Burin Peninsula SPCA feeling the pinch during ‘kitten season’
Kitten season sounds like something that should be fun.
© Paul Herridge Photo
Burin Peninsula SPCA secretary Lisa Grandy said the animal shelter is swamped with calls, this time of year in particular, and needs all the help it can get. Also pictured is summer student volunteer Ryan Mitchell with Flash, a calico female kitten. Paul Herridge Photo
For the Burin Peninsula SPCA, which has been swamped with calls of late, that isn’t the case.
Based out of Burin and servicing the entire region, shelter secretary Lisa Grandy indicated the organization has a crew of about 10 faithful volunteers.
“It’s just non-stop with us.”
The shelter has an isolation room with six cages for cats, three of which were occupied Thursday.
However, Ms. Grandy indicated a couple of cats that had been at the shelter for some time were sent to the vet to be euthanized that day.
She said the practice is, unfortunately, a weekly occurrence at the site, noting the shelter is home to four dogs at the moment as well.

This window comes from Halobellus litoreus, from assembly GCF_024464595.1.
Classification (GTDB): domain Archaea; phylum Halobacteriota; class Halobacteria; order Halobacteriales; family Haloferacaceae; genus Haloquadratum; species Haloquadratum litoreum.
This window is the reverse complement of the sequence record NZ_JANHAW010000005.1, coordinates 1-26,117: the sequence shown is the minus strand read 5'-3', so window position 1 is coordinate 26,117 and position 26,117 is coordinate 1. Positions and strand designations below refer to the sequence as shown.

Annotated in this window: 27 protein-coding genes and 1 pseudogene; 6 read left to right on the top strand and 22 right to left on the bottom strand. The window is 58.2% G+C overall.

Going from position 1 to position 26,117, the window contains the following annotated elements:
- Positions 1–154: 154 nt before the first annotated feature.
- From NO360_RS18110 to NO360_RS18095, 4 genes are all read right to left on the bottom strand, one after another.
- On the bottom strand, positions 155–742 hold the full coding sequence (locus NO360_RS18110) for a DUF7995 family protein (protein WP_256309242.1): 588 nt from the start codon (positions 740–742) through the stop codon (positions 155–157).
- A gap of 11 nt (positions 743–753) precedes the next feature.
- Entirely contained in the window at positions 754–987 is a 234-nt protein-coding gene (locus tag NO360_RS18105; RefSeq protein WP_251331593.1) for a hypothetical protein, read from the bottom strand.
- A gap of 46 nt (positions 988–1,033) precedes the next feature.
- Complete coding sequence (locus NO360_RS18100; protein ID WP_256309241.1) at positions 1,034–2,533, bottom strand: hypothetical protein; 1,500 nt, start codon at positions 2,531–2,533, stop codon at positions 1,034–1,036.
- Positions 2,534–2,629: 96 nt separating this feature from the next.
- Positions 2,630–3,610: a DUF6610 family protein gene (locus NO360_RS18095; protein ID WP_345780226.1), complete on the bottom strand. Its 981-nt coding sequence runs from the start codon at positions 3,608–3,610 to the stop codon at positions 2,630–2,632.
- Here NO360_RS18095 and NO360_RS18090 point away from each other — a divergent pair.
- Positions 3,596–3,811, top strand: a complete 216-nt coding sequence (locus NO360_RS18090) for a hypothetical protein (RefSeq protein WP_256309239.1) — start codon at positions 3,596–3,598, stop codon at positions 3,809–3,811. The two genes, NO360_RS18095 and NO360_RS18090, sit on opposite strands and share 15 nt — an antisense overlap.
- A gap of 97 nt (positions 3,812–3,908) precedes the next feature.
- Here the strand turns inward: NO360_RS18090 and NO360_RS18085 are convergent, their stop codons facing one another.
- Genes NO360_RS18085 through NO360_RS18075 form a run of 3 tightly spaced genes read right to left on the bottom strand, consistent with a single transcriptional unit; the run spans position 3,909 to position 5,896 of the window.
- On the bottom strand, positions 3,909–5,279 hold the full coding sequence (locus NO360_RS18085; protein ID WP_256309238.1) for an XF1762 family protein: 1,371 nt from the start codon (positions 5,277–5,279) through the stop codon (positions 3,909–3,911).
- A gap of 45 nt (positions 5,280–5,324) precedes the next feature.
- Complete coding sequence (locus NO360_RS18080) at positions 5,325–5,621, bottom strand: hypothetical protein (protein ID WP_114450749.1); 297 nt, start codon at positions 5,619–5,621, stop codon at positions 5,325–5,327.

“We do what we can.”
Ms. Grandy said many people still aren’t getting the message about spaying and neutering their pets and acknowledged pet ownership is a big responsibility.
“People are not getting their animals spayed or neutered. Then they come to us and they want us to take their animals. We’re here for the stray, abandoned and abused, but not always does it work out that way.
“It’s just non-stop with us.” – Lisa Grandy
“Because these days a lot of people are leaving the province and the animals either end up with us or some other unfortunate thing happens to them.”
Just this past Friday, the SPCA in Gander reported it was investigating a case of animal cruelty involving the intentional drowning of a young dog. The animal was found with a rope tied around its neck and weighed down with a rock.
Ms. Grandy acknowledged the shelter is thankful for the strong support it receives from the public, but reminded that the need is constant.
She said the organization welcomes anything the public can do from supplying pet food, toys and cleaning supplies to helping sell tickets for fundraisers.
She noted the shelter also accepts Canadian Tire money as well as recyclables.
“If we had more people who were willing to actually come to our meetings and volunteer, and to see what we’re about, it would be greatly appreciated.”